What to Know Now

German carrier Air Berlin has been trying to find its way for over eight years, hemorrhaging cash and piling up losses along most of the way. With the situation starting to get urgent, part of its latest strategy is to start serving business class customers on short-haul European flights through a new dedicated cabin — a contrast from the airline’s single-cabin approach thus far.

In addition to new cabins, the carrier is also continuing to expand into the U.S. with new routes from Berlin to Los Angeles, Orlando and San Francisco. Many of the current routes to the U.S. will also be operated with a greater frequency, expanding capacity by up to 50%.

Together, these efforts should expose Air Berlin to passengers in both new demographics and geographies. Enough new passengers to keep the ship from sinking? Ask again next year.

Social Quote of the Day

Going far far FAR west today… About as close as you can get to Russia on a commercial flight from ANC.

@ZachHonig | Zach Honig Editor-in-Chief of The Points Guy and traveler to the far reaches of Alaska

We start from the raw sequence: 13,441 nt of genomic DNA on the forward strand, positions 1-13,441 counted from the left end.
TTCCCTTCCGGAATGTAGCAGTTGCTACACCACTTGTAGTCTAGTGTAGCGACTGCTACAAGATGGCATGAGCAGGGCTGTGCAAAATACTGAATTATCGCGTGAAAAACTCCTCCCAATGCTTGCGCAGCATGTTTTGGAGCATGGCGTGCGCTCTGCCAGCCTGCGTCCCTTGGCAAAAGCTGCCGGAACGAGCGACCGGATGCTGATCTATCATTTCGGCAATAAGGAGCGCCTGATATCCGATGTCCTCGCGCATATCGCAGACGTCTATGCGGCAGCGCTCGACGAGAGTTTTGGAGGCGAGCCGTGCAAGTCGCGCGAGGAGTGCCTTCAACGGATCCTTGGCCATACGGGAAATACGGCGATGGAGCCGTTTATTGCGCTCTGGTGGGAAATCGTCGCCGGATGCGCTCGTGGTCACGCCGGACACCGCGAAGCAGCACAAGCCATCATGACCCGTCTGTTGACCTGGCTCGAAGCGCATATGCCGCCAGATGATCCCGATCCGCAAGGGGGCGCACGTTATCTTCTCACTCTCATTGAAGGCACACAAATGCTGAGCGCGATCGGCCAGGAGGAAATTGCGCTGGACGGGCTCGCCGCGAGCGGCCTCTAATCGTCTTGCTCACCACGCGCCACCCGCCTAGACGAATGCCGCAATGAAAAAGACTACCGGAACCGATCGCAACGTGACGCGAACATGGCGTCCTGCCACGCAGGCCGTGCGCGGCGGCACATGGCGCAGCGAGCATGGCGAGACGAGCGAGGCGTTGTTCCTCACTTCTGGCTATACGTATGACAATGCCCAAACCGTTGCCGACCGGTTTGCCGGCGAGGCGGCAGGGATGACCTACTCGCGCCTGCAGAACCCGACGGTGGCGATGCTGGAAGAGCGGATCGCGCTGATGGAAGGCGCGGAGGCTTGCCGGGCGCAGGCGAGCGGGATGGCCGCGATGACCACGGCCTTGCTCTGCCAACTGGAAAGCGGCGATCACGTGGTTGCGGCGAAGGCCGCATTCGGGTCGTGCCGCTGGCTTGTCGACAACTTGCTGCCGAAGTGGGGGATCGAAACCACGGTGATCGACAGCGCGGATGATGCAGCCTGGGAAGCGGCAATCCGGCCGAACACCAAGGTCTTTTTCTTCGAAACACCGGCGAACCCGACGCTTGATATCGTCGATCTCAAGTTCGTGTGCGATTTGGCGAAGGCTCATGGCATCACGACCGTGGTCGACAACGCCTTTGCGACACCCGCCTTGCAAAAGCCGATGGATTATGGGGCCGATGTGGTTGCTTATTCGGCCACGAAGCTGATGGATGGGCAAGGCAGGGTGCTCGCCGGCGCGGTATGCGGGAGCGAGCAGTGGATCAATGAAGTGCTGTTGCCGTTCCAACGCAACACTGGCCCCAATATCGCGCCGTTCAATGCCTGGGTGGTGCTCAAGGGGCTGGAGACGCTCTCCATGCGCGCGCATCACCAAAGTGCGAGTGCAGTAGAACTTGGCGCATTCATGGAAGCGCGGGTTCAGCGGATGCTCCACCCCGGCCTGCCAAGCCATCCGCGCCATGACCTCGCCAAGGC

airberlin Herzen. Berlin, den 16.03.2015


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Your Turn

We knew it wouldn’t be long after David Farley moved to Berlin before started filing for The New York Times. His first piece touching on dinner parties and the local immigrant culture ran last week.

Tips and Comments

Can be sent to gm[at]skift[dot]com or to @grantkmartin

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Photo Credit: A woman stands behind the exhibition stand of Air Berlin at the ITB tourism fair in Berlin. The low-cost carrier is adding a business class in an attempt to slow losses. Tobias Schwarz / Reuters